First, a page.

Blonde vs. Regular Espresso: What’s the Difference?

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Espresso has a high concentration of caffeine packed into a small punch. Not only does it have an intense coffee taste and a strong aroma, but the consistency is thick like maple syrup and the flavor is rich. Essentially, it’s a coffee enthusiast’s dream crammed into a convenient 1 oz shot.

Although dark roast coffee beans are generally preferred when making espresso, any kind of coffee bean can be ground down fine enough to be used when brewing an espresso shot. The flavor and other characteristics of espresso can differ greatly depending on how the coffee beans are processed. An example of this difference can be understood when comparing blonde espresso to regular espresso. 

Let’s Compare the Beans

In a nutshell, blonde espresso is made with lightly roasted coffee beans. Traditional espresso, on the other hand, is typically made with medium-dark to dark-roast coffee beans. Although it may not seem like much, the level at which coffee beans are roasted directly impacts the brew that they will create. 

Even where the coffee beans are grown and harvested can influence taste. Everything from the level of acidity, flavor, aroma, and appearance of the beans differ greatly when comparing blonde roasts and dark roasts.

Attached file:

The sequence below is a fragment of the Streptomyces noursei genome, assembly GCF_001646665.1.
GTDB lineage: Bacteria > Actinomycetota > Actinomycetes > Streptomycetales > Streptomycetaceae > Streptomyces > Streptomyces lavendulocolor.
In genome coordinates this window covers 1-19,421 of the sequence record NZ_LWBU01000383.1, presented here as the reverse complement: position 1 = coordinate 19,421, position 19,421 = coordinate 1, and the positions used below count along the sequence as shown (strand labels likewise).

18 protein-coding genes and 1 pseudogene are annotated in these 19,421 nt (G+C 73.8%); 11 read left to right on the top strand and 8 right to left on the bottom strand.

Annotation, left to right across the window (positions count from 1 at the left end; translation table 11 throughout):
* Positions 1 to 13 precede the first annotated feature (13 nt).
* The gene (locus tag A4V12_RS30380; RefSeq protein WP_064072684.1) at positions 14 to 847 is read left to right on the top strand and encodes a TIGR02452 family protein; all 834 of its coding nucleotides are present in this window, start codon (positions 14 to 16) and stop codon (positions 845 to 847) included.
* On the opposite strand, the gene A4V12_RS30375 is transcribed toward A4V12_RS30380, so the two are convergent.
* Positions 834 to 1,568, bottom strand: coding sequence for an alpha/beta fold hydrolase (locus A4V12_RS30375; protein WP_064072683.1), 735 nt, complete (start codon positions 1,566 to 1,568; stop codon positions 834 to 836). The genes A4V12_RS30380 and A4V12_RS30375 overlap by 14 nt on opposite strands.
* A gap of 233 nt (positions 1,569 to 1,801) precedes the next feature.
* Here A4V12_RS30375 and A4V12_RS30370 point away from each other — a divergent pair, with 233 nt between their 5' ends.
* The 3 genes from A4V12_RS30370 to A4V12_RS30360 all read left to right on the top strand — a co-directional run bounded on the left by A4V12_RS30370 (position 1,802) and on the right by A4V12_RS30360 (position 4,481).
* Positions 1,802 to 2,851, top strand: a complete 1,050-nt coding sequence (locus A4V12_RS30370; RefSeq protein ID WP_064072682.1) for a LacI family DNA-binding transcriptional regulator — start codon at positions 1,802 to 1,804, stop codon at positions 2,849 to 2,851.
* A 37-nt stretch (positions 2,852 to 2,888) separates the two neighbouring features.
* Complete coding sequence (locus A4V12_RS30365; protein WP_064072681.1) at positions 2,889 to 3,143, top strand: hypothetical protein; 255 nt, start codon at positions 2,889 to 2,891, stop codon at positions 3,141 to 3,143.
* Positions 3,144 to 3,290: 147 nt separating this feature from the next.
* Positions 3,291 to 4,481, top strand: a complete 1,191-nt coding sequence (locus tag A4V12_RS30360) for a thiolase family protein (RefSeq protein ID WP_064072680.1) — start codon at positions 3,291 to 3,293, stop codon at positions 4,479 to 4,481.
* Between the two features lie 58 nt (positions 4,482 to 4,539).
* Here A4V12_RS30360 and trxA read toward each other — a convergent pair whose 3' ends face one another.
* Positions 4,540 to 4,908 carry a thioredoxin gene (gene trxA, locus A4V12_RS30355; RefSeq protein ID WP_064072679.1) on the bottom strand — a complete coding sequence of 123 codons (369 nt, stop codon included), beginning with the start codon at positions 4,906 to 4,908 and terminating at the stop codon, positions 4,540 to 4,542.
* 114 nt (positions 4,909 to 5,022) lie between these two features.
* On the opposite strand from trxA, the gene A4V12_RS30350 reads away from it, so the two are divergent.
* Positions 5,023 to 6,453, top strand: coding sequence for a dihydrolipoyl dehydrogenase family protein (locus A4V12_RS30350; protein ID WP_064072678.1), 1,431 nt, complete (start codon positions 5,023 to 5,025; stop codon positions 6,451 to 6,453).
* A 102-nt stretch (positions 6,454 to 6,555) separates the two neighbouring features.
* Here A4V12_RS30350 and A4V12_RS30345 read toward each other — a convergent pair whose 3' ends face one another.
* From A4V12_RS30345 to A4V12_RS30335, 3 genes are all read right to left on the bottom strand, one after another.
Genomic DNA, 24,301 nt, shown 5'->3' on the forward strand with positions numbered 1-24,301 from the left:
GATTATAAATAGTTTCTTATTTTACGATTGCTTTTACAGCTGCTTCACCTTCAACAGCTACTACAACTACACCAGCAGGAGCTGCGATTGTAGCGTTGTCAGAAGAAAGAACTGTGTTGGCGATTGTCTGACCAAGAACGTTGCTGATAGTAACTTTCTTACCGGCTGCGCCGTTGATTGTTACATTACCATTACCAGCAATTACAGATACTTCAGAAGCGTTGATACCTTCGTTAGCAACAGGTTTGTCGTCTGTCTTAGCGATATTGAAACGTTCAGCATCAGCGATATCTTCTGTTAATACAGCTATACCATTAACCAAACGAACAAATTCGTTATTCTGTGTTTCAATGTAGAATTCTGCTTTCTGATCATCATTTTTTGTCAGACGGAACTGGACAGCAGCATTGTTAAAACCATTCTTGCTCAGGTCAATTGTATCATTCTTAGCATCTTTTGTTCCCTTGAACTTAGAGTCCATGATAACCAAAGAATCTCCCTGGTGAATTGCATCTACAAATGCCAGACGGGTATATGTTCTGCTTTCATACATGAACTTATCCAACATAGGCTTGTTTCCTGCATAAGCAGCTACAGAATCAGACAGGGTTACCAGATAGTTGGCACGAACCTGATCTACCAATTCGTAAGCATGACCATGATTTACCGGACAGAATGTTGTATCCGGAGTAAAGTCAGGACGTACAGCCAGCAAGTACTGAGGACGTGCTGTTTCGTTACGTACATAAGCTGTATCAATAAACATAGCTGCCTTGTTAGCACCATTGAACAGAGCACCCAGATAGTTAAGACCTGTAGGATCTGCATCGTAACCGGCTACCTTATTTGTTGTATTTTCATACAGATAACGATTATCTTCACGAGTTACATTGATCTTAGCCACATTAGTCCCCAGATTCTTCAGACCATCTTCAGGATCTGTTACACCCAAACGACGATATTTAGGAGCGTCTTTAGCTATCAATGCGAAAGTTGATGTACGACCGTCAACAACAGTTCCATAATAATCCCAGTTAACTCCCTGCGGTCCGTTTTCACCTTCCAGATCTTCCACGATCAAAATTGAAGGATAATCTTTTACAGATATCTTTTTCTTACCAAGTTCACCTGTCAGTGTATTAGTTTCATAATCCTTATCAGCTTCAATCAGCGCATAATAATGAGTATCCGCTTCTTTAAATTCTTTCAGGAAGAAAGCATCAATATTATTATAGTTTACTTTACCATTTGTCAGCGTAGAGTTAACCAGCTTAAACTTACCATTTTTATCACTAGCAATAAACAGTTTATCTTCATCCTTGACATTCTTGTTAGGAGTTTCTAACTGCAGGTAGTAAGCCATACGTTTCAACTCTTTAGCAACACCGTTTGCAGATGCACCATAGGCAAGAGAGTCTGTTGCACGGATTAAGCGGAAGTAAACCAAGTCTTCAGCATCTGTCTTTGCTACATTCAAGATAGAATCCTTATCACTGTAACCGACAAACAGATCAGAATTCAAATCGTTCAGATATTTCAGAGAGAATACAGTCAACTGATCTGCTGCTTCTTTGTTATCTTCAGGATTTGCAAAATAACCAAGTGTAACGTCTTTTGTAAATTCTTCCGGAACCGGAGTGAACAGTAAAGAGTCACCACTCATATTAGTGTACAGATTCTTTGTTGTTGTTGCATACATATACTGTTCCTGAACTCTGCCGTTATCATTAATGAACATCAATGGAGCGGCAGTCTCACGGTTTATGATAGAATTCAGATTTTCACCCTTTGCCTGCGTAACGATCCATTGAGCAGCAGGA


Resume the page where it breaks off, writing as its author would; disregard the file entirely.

Light Roasted Beans

Light roasts are typically produced in Latin America and east Africa. When the beans are processed, they are roasted at a temperature somewhere between 350°F to 400°F for up to 10 minutes. This is done for a short amount of time until the coffee beans start to crack open. 

The initial crack, which indicates that moisture is starting to be removed, is generally when the roasting process is stopped. Unlike other types of coffee beans, light roasts don’t get heated past this first set of cracking. As a result, the beans are dense, still moist, and appear beige or pale brown in color.

Dark Roasted Beans

Darker roasts tend to come from Latin America, Asia, and the Pacific Islands. When the coffee beans are processed, they are roasted at a temperature somewhere between 465°F to 480°F for approximately 15 minutes. 

Unlike light-roasted beans, dark-roasted beans are light, oily, and shiny. Not only do the beans lose some of their mass during the roasting process, but they also expand, making them slightly larger than lightly roasted beans. When they are done being processed, dark-roasted beans are an intense brown or almost black color.

Let’s Get Grinding

When it comes to grinding the beans into the fine, almost powdery consistency for brewing espresso, light roasts are more difficult. Due to the short roasting time, light-roast beans are denser. This results in a longer grinding time than dark-roast coffee beans.

Let’s Compare the Espresso Shots

Now that we have explored the difference in the beans after being roasted, it’s time to look at the espresso shots that are created with each bean. When comparing blonde espresso with traditional espresso, many differences can be observed. 

Flavor, Aroma, & Caffeine Content